We even have to put up with God, and I apologize if that sounds irreverent. Even the most faithful Christians tire sometimes of the hard work of Christian discipleship. God calls us into places and practices that stretch us and transform us. Sometimes we grumble even as we try to obey, wondering if it wouldn’t be easier if God didn’t love us quite so much as to challenge us to change.
We put up with one another, we abide in love for one another, for the sake of a God who manages to put up with the whole lot of us. God’s love for us is unconditional. As the Gospel of John proclaims, he is a vinegrower, pruning away our branches that cannot bear fruit. But every flash of his blade works for our benefit and for the building of God’s peaceable Kingdom. God’s grace continues to shape us, and his love continues to recreate us, as he makes his home in us. For we are God’s abode, the ones in whom God desires to live. And if it’s hard work to abide in God, just imagine what hard work it is to make a home in you and me. I think we have the better end of the deal.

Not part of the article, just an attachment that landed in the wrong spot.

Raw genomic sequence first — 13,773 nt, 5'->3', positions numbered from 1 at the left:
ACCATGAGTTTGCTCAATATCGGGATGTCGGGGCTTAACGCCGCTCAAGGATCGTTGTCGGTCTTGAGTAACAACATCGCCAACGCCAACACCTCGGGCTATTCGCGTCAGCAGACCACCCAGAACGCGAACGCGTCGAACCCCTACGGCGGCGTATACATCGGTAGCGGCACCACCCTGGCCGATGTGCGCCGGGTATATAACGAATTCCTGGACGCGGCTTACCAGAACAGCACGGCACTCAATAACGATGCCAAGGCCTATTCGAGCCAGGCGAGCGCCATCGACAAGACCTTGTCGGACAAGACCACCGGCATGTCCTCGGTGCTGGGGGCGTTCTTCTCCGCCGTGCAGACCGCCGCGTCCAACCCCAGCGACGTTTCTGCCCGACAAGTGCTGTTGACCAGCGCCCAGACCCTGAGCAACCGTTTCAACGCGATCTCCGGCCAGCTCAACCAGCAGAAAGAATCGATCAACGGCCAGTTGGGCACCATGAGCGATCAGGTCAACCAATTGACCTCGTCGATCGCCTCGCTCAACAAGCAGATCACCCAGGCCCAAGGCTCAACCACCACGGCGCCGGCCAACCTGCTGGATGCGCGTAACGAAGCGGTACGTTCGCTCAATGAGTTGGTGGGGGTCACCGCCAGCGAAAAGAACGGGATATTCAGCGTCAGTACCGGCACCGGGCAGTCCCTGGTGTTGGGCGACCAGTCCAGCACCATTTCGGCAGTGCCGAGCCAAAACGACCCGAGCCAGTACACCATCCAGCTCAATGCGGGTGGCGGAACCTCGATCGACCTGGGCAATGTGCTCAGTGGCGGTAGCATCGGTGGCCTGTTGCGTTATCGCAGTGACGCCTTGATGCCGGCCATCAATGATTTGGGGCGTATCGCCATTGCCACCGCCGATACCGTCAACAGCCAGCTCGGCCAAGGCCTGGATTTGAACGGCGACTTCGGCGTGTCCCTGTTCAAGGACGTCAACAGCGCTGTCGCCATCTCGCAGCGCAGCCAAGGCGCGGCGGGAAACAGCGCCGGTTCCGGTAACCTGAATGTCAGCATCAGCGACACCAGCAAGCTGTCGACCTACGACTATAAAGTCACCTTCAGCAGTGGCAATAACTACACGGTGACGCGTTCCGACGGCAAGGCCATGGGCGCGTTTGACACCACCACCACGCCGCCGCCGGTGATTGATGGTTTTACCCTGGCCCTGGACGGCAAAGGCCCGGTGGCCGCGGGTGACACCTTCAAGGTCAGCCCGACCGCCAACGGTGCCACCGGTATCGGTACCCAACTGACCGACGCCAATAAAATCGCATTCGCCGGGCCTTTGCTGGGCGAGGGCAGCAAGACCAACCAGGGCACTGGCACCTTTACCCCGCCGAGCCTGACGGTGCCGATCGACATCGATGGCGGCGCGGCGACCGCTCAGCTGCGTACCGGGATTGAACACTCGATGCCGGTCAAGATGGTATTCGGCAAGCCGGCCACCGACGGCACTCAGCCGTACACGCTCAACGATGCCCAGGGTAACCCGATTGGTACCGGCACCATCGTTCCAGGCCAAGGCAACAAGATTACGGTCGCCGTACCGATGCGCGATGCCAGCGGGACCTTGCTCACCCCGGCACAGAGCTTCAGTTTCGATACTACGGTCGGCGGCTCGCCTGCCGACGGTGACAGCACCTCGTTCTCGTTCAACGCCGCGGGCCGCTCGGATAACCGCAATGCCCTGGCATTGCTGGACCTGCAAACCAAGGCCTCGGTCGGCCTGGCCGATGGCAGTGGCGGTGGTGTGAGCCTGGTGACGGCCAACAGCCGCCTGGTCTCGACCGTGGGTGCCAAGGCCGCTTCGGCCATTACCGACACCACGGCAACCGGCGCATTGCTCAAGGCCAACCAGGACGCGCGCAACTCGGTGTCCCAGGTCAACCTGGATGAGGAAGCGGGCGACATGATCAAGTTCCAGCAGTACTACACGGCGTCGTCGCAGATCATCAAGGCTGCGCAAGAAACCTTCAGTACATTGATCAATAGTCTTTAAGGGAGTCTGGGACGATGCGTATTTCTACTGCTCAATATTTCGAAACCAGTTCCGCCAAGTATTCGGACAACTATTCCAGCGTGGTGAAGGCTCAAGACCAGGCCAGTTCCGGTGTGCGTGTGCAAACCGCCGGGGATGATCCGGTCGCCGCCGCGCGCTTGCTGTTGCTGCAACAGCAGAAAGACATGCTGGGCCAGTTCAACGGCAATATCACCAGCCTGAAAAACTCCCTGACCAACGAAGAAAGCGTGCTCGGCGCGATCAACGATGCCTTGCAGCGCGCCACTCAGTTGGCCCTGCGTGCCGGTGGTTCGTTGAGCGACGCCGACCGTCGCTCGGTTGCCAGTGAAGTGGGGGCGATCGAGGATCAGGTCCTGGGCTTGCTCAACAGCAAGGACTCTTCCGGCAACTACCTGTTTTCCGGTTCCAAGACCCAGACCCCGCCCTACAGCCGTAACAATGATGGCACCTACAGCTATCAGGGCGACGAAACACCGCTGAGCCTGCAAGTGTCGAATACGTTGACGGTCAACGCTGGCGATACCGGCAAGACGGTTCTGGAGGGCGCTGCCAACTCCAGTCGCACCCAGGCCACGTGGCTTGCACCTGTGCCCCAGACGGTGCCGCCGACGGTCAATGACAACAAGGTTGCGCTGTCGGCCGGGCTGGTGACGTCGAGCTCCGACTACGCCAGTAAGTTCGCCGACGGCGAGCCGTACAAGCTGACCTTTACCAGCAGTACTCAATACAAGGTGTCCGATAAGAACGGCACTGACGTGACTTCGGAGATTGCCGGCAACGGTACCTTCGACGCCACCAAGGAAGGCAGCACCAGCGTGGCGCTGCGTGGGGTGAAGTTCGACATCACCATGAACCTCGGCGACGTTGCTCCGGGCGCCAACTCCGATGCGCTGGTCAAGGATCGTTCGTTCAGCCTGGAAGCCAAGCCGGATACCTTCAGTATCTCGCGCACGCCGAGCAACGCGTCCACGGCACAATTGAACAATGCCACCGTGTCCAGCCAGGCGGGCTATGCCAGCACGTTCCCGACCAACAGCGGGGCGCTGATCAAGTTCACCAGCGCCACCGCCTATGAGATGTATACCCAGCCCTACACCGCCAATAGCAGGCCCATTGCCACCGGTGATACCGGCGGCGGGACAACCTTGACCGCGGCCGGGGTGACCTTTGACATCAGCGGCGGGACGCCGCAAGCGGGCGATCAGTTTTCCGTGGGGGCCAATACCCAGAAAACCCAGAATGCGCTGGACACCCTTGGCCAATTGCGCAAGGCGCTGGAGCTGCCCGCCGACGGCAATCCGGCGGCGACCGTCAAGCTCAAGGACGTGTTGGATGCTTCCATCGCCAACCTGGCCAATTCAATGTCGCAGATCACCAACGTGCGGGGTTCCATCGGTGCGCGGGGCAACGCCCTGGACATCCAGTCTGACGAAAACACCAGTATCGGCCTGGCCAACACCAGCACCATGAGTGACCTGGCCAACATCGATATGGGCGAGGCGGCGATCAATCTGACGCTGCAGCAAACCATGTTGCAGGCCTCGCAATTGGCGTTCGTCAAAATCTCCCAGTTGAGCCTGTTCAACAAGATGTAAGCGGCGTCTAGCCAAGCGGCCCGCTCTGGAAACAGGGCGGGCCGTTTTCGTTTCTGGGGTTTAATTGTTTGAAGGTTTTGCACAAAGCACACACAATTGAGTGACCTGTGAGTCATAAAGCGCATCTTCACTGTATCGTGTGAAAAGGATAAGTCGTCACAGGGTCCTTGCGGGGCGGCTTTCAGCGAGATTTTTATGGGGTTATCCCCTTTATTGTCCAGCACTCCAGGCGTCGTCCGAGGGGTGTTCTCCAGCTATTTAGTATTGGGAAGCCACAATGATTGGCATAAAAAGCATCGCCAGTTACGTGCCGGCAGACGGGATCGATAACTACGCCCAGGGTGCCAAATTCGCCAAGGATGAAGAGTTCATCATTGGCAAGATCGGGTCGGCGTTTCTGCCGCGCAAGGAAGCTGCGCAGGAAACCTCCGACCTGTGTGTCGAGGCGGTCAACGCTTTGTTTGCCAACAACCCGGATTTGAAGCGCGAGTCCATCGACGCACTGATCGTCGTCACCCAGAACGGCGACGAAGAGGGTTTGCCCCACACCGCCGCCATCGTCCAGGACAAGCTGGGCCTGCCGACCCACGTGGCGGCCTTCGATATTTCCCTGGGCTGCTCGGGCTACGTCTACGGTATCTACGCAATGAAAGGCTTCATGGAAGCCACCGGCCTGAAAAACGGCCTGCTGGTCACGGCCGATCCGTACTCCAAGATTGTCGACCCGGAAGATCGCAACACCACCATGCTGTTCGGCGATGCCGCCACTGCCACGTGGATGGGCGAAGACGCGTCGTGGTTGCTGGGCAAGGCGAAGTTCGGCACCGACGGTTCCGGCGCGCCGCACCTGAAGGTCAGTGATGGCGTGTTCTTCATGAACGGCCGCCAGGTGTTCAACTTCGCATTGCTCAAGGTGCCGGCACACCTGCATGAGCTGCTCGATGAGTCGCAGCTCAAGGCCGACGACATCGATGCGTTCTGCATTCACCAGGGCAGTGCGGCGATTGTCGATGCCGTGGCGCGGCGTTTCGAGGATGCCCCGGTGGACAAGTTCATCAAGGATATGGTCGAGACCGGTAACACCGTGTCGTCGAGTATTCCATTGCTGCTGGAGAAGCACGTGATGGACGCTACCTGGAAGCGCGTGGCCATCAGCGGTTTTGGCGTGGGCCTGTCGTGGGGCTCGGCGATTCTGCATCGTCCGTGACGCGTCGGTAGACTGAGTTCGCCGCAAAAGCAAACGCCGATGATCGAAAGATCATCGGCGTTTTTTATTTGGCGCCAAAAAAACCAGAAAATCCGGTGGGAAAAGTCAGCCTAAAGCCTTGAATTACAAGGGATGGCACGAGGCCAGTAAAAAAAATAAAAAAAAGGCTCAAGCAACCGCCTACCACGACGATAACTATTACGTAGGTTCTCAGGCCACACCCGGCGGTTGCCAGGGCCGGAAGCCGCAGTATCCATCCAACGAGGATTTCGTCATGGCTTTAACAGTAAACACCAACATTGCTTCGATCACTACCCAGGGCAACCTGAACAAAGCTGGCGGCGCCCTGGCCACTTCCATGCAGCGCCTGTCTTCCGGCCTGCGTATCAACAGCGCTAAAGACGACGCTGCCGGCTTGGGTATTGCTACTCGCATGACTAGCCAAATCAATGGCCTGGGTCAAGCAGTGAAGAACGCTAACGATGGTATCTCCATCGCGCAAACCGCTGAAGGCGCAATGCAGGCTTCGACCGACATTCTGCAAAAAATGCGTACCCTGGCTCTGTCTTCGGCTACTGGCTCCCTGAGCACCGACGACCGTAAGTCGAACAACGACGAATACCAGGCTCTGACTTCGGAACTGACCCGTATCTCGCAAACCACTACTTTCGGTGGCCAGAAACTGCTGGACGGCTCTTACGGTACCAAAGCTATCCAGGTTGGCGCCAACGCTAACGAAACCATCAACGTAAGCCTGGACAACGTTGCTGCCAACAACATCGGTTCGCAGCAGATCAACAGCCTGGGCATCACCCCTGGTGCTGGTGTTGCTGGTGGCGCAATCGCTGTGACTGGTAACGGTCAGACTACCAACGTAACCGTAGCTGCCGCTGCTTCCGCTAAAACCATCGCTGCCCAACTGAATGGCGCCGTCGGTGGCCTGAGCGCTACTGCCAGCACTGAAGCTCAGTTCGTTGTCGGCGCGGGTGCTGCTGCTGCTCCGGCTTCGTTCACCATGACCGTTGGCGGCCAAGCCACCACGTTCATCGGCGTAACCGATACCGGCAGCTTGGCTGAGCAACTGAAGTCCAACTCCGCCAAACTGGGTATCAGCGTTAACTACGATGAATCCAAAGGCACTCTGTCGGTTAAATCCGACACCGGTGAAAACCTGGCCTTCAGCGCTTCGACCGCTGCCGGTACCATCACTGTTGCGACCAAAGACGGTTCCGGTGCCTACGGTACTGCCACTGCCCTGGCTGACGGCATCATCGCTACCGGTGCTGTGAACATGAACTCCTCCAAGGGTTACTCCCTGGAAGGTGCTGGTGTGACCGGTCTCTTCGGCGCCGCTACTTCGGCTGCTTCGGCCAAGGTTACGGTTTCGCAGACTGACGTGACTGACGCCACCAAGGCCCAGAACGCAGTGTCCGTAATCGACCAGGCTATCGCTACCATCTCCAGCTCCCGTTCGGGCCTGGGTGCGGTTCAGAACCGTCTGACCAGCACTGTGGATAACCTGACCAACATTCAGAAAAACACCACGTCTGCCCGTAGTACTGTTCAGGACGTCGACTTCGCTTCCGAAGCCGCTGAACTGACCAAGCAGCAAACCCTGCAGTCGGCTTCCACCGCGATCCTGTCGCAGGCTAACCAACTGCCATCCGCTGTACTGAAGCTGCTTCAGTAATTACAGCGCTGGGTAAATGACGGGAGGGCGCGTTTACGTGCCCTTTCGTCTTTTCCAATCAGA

We often follow the example of Jesus, calling God our Heavenly father. But God certainly loves us with the love of a mother, that love we celebrate today. Just as my mother wanted her household to be marked by peace and kindness, our scripture today reveals that one of God’s ultimate concern is that we live in love for one another. This is the acceptable sacrifice for our God: not simply tangible treasures, but patient, abiding love. Amen.